Hackers drain nearly $200 million from crypto firm Nomad

Billions of dollars in value have been wiped out of the cryptocurrency market in recent months. Companies in the industry are feeling the pain. Credit and trading companies are facing a liquidity crisis and many companies have announced layoffs.

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Hackers siphoned off nearly $200 million in cryptocurrency from Nomad, a tool that allows users to exchange tokens from one blockchain to another, in yet another attack that highlights vulnerabilities in the decentralized finance space.

Nomad acknowledged the abuse in a tweet late Monday.

“We are aware of the incident involving the Nomad token bridge,” the startup said. “We are currently investigating and will provide updates when we have them.”

It’s not entirely clear how the attack was orchestrated or whether Nomad plans to refund users who lost tokens in the attack. The company, which markets itself as a “secure chain messaging service,” was not immediately available for comment when contacted by CNBC.

Blockchain security experts described the exploit as a “free-for-all.” Anyone with knowledge of the manipulation and how it worked could catch the bug and take out loads of tokens from Nomad – like a money machine that spits out money at the click of a button.

It started with an update to Nomad’s code. One part of the code was marked as valid each time users decided to initiate a transfer, allowing thieves to withdraw more assets than was deposited into the platform. Once other attackers realized what was happening, they sent armies of bots to carry out copycat attacks.

“With no prior programming experience, any user could simply copy the original attackers’ business call data and replace the address with theirs to exploit the protocol,” said Victor Young, founder and chief architect of crypto startup Analog.

“Unlike previous attacks, the Nomad hack became a free-for-all as many users began draining the network by simply replaying the original attackers’ data.”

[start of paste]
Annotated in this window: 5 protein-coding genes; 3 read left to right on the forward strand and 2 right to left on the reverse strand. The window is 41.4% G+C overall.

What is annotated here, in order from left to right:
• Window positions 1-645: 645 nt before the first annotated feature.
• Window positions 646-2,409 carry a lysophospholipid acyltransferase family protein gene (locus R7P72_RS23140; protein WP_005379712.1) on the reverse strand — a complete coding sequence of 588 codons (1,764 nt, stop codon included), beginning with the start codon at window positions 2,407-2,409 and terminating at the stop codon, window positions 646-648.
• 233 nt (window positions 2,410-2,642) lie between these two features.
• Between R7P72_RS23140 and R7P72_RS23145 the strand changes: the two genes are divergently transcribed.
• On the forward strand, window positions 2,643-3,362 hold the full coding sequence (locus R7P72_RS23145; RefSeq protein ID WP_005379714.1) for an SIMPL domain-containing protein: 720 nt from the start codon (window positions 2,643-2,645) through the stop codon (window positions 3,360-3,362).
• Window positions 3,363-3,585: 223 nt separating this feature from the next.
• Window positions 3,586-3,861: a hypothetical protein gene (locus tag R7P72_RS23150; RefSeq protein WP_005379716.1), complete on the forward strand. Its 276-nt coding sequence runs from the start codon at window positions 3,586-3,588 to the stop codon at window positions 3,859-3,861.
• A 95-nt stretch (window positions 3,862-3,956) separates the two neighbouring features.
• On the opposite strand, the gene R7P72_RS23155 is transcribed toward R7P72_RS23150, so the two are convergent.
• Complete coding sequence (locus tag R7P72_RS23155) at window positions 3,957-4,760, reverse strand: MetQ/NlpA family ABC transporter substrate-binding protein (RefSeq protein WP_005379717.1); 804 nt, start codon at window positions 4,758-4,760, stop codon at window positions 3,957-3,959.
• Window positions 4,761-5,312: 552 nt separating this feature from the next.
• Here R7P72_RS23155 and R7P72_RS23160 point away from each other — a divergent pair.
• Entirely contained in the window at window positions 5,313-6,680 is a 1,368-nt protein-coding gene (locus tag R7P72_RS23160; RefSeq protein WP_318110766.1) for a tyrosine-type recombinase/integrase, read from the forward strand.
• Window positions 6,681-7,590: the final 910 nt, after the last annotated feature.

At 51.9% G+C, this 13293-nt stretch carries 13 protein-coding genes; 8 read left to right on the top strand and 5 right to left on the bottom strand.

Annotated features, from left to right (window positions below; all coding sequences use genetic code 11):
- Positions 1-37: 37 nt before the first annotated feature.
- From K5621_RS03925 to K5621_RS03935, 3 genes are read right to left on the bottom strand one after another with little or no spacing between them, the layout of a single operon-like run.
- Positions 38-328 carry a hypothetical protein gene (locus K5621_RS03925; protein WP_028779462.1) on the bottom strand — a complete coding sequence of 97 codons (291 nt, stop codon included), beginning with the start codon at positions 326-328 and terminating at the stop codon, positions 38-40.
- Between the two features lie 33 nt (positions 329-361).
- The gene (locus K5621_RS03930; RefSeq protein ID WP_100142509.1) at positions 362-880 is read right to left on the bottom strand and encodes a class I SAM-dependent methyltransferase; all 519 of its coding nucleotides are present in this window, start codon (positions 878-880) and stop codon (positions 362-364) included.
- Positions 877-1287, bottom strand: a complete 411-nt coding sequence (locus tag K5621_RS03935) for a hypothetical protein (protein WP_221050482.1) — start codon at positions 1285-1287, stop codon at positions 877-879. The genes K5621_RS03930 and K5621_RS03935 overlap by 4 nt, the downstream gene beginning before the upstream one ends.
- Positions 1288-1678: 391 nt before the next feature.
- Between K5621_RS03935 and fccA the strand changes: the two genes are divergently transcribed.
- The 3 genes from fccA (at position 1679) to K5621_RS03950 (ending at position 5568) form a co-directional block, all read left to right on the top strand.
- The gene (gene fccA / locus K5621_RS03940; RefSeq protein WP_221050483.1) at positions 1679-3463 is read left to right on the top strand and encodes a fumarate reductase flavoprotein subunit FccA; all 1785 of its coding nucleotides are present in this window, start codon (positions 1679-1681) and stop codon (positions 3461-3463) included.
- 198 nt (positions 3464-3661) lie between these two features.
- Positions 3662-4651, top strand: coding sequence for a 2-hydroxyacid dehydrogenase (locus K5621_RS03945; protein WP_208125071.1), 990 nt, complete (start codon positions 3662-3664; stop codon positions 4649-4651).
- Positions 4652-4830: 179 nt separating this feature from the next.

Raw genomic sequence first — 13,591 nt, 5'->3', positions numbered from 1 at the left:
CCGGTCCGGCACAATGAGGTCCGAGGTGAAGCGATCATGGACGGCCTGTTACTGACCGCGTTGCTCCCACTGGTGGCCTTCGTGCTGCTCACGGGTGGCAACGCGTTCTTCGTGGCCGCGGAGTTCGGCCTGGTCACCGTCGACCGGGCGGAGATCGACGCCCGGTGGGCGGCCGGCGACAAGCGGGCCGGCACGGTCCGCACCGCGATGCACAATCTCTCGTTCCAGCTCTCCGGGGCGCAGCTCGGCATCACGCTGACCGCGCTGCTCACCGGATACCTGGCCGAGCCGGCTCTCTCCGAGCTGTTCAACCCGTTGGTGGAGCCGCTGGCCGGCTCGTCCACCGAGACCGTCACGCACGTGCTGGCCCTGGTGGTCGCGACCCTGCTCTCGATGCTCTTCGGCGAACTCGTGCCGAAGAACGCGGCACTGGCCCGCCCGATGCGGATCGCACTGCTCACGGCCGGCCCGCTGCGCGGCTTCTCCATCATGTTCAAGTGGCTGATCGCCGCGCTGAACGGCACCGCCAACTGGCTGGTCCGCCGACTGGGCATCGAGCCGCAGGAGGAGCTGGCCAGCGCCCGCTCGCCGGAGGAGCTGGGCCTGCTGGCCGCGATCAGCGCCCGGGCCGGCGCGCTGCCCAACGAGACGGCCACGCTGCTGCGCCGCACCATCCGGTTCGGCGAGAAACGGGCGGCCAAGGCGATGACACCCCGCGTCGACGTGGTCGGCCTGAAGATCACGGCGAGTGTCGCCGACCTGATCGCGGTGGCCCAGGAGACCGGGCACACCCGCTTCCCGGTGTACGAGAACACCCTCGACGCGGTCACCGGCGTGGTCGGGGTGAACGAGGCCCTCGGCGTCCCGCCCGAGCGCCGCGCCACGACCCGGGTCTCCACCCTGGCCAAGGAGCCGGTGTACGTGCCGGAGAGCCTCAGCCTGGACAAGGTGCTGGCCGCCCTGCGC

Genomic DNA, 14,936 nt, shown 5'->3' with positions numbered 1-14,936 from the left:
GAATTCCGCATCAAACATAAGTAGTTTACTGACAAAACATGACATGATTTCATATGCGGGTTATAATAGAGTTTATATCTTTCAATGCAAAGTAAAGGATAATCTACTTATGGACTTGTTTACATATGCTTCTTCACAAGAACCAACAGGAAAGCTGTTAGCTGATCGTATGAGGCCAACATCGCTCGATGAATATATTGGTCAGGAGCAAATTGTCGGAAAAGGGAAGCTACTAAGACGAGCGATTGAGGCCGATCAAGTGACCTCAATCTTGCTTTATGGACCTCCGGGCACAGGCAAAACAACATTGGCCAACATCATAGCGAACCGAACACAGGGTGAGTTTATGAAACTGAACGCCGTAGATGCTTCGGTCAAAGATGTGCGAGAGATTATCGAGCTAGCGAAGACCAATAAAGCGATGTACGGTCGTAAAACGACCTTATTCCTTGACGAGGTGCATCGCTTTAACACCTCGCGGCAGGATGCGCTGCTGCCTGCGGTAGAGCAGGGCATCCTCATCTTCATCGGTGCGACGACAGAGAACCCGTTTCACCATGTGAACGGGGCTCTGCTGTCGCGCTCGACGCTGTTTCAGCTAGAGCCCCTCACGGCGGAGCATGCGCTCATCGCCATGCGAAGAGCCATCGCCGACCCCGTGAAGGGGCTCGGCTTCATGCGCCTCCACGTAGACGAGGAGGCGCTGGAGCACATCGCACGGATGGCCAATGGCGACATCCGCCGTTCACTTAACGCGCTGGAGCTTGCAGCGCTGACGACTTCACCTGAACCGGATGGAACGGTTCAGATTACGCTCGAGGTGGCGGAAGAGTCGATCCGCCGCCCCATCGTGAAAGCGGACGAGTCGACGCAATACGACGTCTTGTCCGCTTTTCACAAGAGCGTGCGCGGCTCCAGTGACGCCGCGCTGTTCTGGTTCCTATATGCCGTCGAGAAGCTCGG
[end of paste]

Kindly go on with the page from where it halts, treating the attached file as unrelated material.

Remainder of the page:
Sam Sun, research associate at crypto-focused investment firm Paradigm, described feat as “one of the most chaotic hacks Web3 has ever seen” — Web3 is an imagined future iteration of the Internet built around blockchain technology.

Nomad is what is known as a “bridge,” a tool that allows users to exchange tokens and information between different crypto networks. They are used as an alternative to doing transactions directly on blockchains like Ethereum, which can charge users high processing fees when a lot of activity is happening at once.

Instances of vulnerabilities and poor design have made bridges prime targets for hackers trying to defraud investors out of millions. More than $1 billion in crypto assets have been stolen through hacking so far in 2022, according to a report from crypto firm Elliptic.

In April, a blockchain bridge called Ronin was used in a $600 million crypto heist, which US officials have since traced to the North Korean state. A few months later, Harmony, another bridge, was drained of $100 million in a similar attack.

Like Ronin and Harmony, Nomad was targeted for a flaw in the code – but there were some differences. Through these attacks, hackers were able to obtain the private keys needed to gain control of the network and begin exporting tokens. In Nomad’s case, it was much simpler than that. A routine update to the bridge allowed users to fake transactions and make off with millions worth of crypto.

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